and her little brother Lars had a dispute about Immanuel Kant. Tove lost
the argument, and in her frustration she drew the ugliest creature she
could think of on the wall of their summer cottage’s privy (Oerjasaeter
After graduating from the Tekniska Skolan in 1933, Tove returned to
Finland. She continued her art studies at the Finnish Academy of Arts, in
Helsinki, up till 1937. She finished her training through various trips
abroad. In 1938 she studied in France, Italy and Germany (Oerjasaeter 68).
The March of the Moomins
Tove returned to Finland after her year abroad in 1938. There she
continued to paint and illustrate, and also to work as an illustrator for
Garm (Oerjasaeter 69). The Moomin-like figure began to show up in
Tove’s illustrations. It became her logo, complementing her signature in
Garm from 1944 onwards. Eventually she became a permanent member of
the Garm staff, continuing until the magazine ceased publishing in
1953 (Kivi, Moominvalley 11-13, 15).
In 1939 Finland was at war with the Soviet Union, 2 and for Tove painting began to feel impossible.
‘Painting seemed futile when the world was in chaos. Colours died,
everything turned grey,’ Tove had said (in Kivi, Moominvalley 15). She
longed for her childhood summers and her mother’s stories, which had all
started with the words ‘once upon a time’ (Oerjasaeter 72).
The figure and the name Moomintroll met for the first time on paper in
1939. Tove worked her anxiety into writing and illustrating a story for
children. The first version of the first Moomin novel was born, but it had
to wait for six long years until Småtrollen och den stora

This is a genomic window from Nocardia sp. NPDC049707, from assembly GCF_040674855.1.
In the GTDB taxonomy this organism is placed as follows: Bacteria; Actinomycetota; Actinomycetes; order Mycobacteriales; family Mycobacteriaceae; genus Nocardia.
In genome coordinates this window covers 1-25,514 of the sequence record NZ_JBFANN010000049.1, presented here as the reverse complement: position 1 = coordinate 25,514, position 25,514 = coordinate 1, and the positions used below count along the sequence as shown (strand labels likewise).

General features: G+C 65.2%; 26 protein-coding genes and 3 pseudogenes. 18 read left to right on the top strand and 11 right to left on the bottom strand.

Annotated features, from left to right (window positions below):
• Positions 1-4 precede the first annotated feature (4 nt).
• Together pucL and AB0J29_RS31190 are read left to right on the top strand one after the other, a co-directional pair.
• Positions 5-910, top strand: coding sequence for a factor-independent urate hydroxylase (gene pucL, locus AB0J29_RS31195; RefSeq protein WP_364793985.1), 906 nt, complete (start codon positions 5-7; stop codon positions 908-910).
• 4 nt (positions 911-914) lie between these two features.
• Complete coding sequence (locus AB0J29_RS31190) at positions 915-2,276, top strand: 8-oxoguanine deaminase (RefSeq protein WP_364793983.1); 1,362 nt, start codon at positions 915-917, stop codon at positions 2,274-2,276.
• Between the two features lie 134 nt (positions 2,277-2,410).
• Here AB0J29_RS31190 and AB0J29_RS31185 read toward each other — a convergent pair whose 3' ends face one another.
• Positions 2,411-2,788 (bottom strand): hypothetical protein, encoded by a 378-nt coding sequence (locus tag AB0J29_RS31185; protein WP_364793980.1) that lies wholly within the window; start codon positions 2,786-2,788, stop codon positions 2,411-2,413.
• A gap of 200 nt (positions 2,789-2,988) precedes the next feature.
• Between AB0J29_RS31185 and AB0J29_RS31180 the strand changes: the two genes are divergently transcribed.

översvämningen (The Little Trolls and the Great Flood) was published
in 1945, right after the Second World War had ended (Kivi, Moominvalley
In 1946 Jansson’s second Moomin novel, Kometjakten (Comet in
Moominland, 19513) followed, and in
1948 Trollkarlenshatt (Finn Family Moomintroll, 1950) was
published. This novel is said to be closest to her own childhood summers,
and it is one of her happiest books (Oerjasaeter 85).
In 1952 Tove Jansson won the esteemed Swedish Nils Holgersson
plaquette, for the best children’s and young people’s book of the year,
for her Moomin picture book Hur gick det sen? (The book about
Moomin, Mymble and Little My, 1953) (Kivi, Moominvalley 97). From that day
onward her work got more attention from the press and critics. The same
year she was approached by British Associated Newspapers. They wanted to
start a satirical Moomin comic strip for adults instead of children. After
long negotiations the first Moomin strip was published in The Evening
News, 20 September 1954. At that time the paper had a circulation of
12 million. From there the cartoon spread to 40 countries and to some 120
other papers (Tolvanen 50, 63, 93-94).
For years Tove Jansson had illustrated, painted and participated in
several group and solo exhibitions, but she never had money to spare. She
believed that the Moomin comic strip was going to solve her monetary
issues, and in that way give her more time to do the job she was educated
for, which was painting. Unfortunately things went the other way round;
now she had even less time for her art. And it wasn’t just painting,
writing and making comics that took her time, for suddenly she found
herself making Moomin paper dolls and wallpaper and other Moomin-related
merchandise; she even wrote Moomin plays (Tolvanen 50, 61, 79, 80).
The marketing of the Moomin characters had begun.
For five years Tove struggled with the comics. She felt that creating seven strips every week consumed
too much time and energy. Luckily her little brother Lars came to help. For the last two years of her
seven-year contract Tove created the strips together with Lars. After that Lars continued the strips
alone until 1975 (Tolvanen 92).
Jansson as a Private Person
By the 1960’s the Moomins were known all around the world as novels and
comic strips. Money was no longer an issue for Jansson, but privacy had
become one. Jansson couldn’t find the peace and quiet she was looking for.